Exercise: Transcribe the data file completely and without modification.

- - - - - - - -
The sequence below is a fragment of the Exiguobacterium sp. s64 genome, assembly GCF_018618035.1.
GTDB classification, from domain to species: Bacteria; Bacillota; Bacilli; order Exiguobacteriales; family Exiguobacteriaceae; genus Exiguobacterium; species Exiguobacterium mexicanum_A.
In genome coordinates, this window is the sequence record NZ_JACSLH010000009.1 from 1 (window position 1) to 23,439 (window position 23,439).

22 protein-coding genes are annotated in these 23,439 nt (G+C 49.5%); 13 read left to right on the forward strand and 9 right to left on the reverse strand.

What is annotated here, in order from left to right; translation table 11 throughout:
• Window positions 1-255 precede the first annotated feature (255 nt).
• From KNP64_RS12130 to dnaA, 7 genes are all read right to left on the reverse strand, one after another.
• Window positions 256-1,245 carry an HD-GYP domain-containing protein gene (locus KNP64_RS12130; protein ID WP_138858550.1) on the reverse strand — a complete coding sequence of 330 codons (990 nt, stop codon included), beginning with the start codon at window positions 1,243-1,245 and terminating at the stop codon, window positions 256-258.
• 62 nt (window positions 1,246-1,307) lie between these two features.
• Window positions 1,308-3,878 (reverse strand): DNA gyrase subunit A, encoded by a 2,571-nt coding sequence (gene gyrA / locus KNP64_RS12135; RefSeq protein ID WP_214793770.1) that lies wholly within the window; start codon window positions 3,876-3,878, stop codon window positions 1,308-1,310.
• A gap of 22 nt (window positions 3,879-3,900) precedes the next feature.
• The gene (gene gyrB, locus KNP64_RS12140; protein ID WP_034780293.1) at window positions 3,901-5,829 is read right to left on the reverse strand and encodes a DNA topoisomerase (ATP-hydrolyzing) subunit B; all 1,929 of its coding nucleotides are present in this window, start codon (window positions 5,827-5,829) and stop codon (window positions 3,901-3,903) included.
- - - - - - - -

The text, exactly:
The sequence below is a fragment of the Exiguobacterium sp. s64 genome, assembly GCF_018618035.1.
GTDB classification, from domain to species: Bacteria; Bacillota; Bacilli; order Exiguobacteriales; family Exiguobacteriaceae; genus Exiguobacterium; species Exiguobacterium mexicanum_A.
In genome coordinates, this window is the sequence record NZ_JACSLH010000009.1 from 1 (window position 1) to 23,439 (window position 23,439).

22 protein-coding genes are annotated in these 23,439 nt (G+C 49.5%); 13 read left to right on the forward strand and 9 right to left on the reverse strand.

What is annotated here, in order from left to right; translation table 11 throughout:
• Window positions 1-255 precede the first annotated feature (255 nt).
• From KNP64_RS12130 to dnaA, 7 genes are all read right to left on the reverse strand, one after another.
• Window positions 256-1,245 carry an HD-GYP domain-containing protein gene (locus KNP64_RS12130; protein ID WP_138858550.1) on the reverse strand — a complete coding sequence of 330 codons (990 nt, stop codon included), beginning with the start codon at window positions 1,243-1,245 and terminating at the stop codon, window positions 256-258.
• 62 nt (window positions 1,246-1,307) lie between these two features.
• Window positions 1,308-3,878 (reverse strand): DNA gyrase subunit A, encoded by a 2,571-nt coding sequence (gene gyrA / locus KNP64_RS12135; RefSeq protein ID WP_214793770.1) that lies wholly within the window; start codon window positions 3,876-3,878, stop codon window positions 1,308-1,310.
• A gap of 22 nt (window positions 3,879-3,900) precedes the next feature.
• The gene (gene gyrB, locus KNP64_RS12140; protein ID WP_034780293.1) at window positions 3,901-5,829 is read right to left on the reverse strand and encodes a DNA topoisomerase (ATP-hydrolyzing) subunit B; all 1,929 of its coding nucleotides are present in this window, start codon (window positions 5,827-5,829) and stop codon (window positions 3,901-3,903) included.